They are found in the Southeastern U.S.
They live in wet areas and on the edges of bodies of water – swamps, marshes, ponds, lakes, streams, and even drainage ditches. They rest coiled, sunning themselves on rocks, logs, and stumps.
They can reach more than 4 feet long. They have a triangular-shaped head that is wider than their neck. They have tall, thin pupils in their eyes. As pit vipers, they have heat-sensing pits between their eyes and nose holes (nostrils). They have very dark skin with shadowy cross bands and a thick body.
Their name – cottonmouth – comes from their behavior of opening the mouth to show the white lining to scare off predators. They will also shake their tail like a rattlesnake, but they have no rattle. They do not move off as readily as other snakes do when threatened. When they bite, they hold on and inject venom.
They eat insects, fish, amphibians, other snakes, young alligators and turtles, and even birds.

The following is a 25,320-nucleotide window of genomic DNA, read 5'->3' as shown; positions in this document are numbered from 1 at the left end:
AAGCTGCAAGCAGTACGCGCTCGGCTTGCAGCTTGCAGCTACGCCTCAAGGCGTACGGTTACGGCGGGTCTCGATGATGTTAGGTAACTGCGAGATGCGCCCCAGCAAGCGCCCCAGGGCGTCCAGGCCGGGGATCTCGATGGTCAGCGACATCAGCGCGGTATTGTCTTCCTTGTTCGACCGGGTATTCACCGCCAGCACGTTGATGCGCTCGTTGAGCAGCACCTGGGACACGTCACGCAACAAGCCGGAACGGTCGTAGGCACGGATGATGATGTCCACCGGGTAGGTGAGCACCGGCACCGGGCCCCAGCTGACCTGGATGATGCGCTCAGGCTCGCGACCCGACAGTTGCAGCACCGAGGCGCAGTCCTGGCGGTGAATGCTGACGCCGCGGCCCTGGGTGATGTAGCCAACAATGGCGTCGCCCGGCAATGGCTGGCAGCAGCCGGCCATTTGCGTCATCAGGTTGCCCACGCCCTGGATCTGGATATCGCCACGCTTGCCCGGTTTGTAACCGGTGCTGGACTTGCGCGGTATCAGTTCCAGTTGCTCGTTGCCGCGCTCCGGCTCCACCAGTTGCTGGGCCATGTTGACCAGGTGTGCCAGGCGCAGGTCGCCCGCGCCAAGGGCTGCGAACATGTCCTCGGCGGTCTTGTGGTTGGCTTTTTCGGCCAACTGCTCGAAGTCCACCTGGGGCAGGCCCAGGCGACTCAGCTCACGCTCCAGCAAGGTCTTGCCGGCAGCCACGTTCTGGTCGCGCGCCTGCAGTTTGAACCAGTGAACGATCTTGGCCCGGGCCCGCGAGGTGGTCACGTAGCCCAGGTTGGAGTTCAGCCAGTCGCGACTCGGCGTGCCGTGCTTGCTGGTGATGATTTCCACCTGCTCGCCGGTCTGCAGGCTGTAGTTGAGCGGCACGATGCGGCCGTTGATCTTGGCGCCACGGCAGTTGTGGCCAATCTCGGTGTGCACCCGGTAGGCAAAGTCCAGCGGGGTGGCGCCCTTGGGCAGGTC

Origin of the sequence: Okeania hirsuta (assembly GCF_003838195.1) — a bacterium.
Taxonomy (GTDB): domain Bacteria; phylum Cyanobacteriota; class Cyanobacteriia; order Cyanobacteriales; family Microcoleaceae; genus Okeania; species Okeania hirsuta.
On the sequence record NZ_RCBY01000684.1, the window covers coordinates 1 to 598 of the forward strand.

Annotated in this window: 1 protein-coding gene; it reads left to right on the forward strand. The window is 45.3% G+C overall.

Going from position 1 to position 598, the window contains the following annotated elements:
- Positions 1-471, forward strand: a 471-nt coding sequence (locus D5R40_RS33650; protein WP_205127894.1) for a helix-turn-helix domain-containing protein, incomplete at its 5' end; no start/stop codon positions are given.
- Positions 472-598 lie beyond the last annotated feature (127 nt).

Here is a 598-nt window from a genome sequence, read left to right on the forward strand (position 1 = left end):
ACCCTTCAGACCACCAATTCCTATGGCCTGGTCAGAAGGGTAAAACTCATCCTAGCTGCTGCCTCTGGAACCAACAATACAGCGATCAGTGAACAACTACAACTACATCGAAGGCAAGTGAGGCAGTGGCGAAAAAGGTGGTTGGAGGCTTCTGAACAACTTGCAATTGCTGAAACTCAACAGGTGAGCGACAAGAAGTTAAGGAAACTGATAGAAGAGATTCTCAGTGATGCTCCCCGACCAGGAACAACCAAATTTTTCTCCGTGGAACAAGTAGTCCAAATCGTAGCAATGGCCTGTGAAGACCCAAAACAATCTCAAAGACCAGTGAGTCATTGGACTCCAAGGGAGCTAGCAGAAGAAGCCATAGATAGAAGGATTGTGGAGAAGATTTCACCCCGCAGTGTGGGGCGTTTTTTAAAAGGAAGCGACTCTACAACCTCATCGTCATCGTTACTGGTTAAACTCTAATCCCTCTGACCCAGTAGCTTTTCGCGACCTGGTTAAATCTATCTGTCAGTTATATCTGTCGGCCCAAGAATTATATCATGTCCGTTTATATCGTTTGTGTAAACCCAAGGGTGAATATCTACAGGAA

Females are pregnant for about 4 months and have up to a dozen live young (oviviparous). They can be almost a foot long at birth. Their coloring is more like a copperhead, with a brown pattern against a light background and a yellow tip of the tail. It is believed that they use this yellow tip to shake and attack prey that they can then bite and eat.
Species: A. piscivorus
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Amsel, Sheri. "Snake (Cottonmouth or Water Moccasin)" Exploring Nature Educational Resource ©2005-2020. April 3, 2020
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